And that Nova Mob, says Grauerholz, is the mega-rich, the banking rich, the gargantuan climate-changing energy-rich conglomerates, the 147 (he’s counted ‘em) shale-heavy transnational corporations that own the vast majority of all wealth on earth. “The processes set in inexorable motion by the Industrial Revolution, with its total commitment to quantity and quantitative criterion, are just beginning to reveal themselves as the death trap that they always were,” Burroughs wrote in his book of essays, The Adding Machine, and his writing was a warning and a search for ways out from the shadows of the Nova Mob.

William Burroughs, Wood Spirits, 1987And his art, here at the October Gallery, looks for the same ways into inner space and outer freedom. In a cabinet in one room you’ll find what the gallery calls his "talismanic art objects" - a grid-cut paint roller used by Brion Gysin; a paint-splattered toilet plunger, a stencil of an erect phallus, a cat, the alien heads that loom up in his shotgun art; a handgun; a tangle of plastic netting; gunshot-peppered target sheets. (Pictured left: Wood Spirits, 1987).

On the walls, you will find crude, gunshot-peppered line drawings of Gysin, of Jack the Ripper (a recurring theme), and of self-portraits that look like automatic drawings drawn from the midst of sleep paralysis. The technique is crude, and on a technical level, much of his artwork is inferior to Gysin’s, while owing much to its pioneering example. But there is enough that stands on its own terms, and draws you in – and draws you in close – to a uniquely Burroughsian universe.

Folk Heroes is a collage of finger-painted ink against a photo of legendary Mexico City drug pusher Lola la Chata ("snub-nosed Lola"). The Exterminator Between Walls is a dark, fractured grid scored with an ectoplasm of milky whites, and a collage photo of Samuel Beckett with great hair. Orpheus, Don’t Look Back is a splurge of red marks, blots, lines and loose grids that shimmers with abstract detail and perpetual suggestion and intimation. After making these works, Burroughs would spend time behind a magnifying glass looking for his familiars. Visitors to All Out of Time and Into Space are advised to do the same.

Or, for a change of pace, go out the back door, walk across the courtyard, and climb the three flights of stairs to a projection room festooned with Moroccan carpet and cushions, where you can watch classic 1960s films Towers Open Fire, The Cut-Ups, Bill and Tony ("Where are you, Bill?" "I’m in a 1920 movie, Tony") and William Buys a Parrot – on a permanent loop. When The Cut-Ups was first shown in the mid-Sixties at a cinema on Oxford Street, the manager reported an unusually large number of items left behind by a disoriented audience – hats, coats, bags, even underwear. Visitors should take care they do not also leave vital parts of themselves behind when they go.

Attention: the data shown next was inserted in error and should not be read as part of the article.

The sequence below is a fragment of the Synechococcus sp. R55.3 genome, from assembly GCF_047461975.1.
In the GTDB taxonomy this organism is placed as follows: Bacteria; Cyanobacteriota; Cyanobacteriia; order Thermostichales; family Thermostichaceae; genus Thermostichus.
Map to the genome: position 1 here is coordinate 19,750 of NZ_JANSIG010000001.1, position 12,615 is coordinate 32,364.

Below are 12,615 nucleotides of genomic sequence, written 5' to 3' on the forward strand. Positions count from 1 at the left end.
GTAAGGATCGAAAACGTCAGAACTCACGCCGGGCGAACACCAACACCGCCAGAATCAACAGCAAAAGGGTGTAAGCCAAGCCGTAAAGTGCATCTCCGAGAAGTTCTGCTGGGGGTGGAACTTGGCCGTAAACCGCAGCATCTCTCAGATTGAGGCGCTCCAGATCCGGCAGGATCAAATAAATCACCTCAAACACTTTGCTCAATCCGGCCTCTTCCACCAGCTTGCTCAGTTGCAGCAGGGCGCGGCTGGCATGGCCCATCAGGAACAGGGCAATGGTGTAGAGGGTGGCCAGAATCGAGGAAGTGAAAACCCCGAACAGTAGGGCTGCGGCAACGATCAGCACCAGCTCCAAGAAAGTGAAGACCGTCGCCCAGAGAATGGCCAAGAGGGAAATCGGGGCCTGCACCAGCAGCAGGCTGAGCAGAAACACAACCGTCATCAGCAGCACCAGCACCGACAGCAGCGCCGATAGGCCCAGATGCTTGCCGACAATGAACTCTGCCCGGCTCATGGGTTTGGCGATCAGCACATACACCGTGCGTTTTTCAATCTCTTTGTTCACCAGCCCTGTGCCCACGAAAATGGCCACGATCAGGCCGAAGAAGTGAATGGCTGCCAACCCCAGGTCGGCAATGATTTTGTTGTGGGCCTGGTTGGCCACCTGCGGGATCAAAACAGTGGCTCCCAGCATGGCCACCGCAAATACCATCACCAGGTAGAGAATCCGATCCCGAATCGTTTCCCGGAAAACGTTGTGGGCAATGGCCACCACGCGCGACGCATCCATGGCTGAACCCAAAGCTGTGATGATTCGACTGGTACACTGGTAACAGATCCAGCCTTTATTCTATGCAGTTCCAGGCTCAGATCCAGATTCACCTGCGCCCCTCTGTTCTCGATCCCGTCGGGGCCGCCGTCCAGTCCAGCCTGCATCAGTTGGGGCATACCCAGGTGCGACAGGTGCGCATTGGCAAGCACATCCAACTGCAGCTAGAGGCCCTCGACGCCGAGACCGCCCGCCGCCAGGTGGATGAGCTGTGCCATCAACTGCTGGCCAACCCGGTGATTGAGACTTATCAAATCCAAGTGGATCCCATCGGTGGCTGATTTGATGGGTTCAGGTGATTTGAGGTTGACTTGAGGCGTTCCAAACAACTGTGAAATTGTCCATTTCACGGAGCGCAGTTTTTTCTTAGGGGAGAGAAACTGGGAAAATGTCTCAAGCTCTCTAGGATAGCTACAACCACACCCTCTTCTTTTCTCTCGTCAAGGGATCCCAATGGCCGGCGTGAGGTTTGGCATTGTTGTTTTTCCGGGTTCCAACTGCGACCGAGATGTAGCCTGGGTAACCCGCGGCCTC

Life is a cut-up more than ever, and Burroughs remains our chief predictive texter

Explore topics

Share this article

Add comment

The content of this field is kept private and will not be shown publicly.
  • Web page addresses and e-mail addresses turn into links automatically.
  • Use to create page breaks.

More information about formatting options

By submitting this form, you accept the Mollom privacy policy.

Subscribe to theartsdesk.com

Thank you for continuing to read our work on theartsdesk.com. For unlimited access to every article in its entirety, including our archive of more than 7,000 pieces, we're asking for £2.95 per month or £25 per year. We feel it's a very good deal, and hope you do too.

To take an annual subscription now simply click here.

And if you're looking for that extra gift for a friend or family member, why not treat them to a theartsdesk.com gift subscription?

newsletter

Get a weekly digest of our critical highlights in your inbox each Thursday!

Simply enter your email address in the box below

View previous newsletters